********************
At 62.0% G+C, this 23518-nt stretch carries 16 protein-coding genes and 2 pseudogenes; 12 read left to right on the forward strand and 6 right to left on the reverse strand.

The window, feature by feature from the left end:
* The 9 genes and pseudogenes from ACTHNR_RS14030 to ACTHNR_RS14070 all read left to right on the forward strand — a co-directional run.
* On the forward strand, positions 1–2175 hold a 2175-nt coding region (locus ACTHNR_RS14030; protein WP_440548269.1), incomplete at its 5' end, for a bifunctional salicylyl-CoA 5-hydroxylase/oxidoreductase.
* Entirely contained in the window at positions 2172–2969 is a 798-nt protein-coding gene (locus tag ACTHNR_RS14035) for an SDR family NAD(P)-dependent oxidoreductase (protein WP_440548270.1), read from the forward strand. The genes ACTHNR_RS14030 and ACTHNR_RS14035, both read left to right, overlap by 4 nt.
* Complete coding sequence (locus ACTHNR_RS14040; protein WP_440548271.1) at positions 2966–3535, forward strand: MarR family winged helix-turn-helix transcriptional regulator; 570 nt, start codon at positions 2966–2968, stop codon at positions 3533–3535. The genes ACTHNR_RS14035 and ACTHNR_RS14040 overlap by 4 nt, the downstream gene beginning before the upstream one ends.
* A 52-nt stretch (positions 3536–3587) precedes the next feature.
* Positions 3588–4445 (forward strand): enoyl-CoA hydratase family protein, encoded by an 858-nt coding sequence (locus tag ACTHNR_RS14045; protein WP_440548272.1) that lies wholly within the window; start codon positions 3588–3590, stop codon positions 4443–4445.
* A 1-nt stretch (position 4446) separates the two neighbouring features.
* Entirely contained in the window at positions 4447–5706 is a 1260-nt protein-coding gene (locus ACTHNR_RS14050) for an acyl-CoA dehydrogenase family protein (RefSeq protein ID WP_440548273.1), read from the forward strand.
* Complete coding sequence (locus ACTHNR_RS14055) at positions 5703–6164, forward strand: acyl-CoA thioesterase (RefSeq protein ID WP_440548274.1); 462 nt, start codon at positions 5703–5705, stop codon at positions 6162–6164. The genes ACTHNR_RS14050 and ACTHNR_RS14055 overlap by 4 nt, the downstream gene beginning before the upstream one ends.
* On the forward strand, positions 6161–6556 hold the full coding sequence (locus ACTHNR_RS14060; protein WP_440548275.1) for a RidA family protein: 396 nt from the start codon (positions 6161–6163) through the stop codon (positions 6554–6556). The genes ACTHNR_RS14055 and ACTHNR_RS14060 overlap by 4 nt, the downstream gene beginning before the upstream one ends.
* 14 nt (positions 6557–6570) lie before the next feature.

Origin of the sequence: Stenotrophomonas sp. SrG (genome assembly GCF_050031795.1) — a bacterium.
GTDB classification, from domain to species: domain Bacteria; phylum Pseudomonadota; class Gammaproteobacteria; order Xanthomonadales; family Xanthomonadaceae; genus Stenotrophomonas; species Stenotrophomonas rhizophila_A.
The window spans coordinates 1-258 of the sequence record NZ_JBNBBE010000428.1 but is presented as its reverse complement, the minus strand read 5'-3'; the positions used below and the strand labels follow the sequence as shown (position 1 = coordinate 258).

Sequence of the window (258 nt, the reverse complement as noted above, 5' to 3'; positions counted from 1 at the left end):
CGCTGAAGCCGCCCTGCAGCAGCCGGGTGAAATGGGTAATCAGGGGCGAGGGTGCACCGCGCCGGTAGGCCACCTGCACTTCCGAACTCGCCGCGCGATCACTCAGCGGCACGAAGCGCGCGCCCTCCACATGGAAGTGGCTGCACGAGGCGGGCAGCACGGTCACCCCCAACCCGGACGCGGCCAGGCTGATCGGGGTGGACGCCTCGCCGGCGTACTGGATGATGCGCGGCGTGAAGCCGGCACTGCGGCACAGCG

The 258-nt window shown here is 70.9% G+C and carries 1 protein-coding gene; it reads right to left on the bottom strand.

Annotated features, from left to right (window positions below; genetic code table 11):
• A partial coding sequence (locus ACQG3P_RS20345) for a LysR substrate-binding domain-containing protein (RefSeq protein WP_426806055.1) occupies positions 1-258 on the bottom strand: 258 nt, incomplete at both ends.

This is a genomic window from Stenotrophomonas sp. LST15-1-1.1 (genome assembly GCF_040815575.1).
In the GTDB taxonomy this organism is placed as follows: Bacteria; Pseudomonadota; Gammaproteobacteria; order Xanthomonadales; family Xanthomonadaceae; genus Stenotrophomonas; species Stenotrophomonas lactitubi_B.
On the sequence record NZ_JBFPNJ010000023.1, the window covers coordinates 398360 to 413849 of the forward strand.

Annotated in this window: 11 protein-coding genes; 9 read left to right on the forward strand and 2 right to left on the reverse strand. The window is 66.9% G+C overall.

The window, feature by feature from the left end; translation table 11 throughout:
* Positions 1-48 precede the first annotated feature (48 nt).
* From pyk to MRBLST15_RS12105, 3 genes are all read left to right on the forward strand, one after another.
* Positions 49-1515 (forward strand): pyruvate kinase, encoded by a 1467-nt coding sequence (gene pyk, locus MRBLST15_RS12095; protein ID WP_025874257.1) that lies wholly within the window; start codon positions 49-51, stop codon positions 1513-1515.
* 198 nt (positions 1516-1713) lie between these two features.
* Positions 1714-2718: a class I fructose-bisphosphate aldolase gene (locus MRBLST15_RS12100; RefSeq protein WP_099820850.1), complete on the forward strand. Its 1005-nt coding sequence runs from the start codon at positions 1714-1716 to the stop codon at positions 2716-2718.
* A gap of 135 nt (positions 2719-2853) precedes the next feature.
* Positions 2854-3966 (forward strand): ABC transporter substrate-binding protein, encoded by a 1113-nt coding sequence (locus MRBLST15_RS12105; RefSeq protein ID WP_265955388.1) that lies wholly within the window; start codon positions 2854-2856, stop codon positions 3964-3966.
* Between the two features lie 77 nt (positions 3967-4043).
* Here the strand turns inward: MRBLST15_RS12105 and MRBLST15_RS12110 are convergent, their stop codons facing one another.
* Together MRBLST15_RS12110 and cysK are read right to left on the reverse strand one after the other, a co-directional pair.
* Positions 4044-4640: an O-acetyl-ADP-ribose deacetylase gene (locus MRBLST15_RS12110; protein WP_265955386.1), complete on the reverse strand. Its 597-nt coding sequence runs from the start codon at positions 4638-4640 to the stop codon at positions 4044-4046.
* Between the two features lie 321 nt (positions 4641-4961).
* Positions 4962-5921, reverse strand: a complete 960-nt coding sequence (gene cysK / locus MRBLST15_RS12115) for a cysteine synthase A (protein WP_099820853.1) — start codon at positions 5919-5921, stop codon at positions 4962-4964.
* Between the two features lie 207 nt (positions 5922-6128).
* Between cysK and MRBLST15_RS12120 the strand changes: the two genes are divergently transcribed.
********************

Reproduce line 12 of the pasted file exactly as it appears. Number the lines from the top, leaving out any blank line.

* On the forward strand, positions 6161–6556 hold the full coding sequence (locus ACTHNR_RS14060; protein WP_440548275.1) for a RidA family protein: 396 nt from the start codon (positions 6161–6163) through the stop codon (positions 6554–6556). The genes ACTHNR_RS14055 and ACTHNR_RS14060 overlap by 4 nt, the downstream gene beginning before the upstream one ends.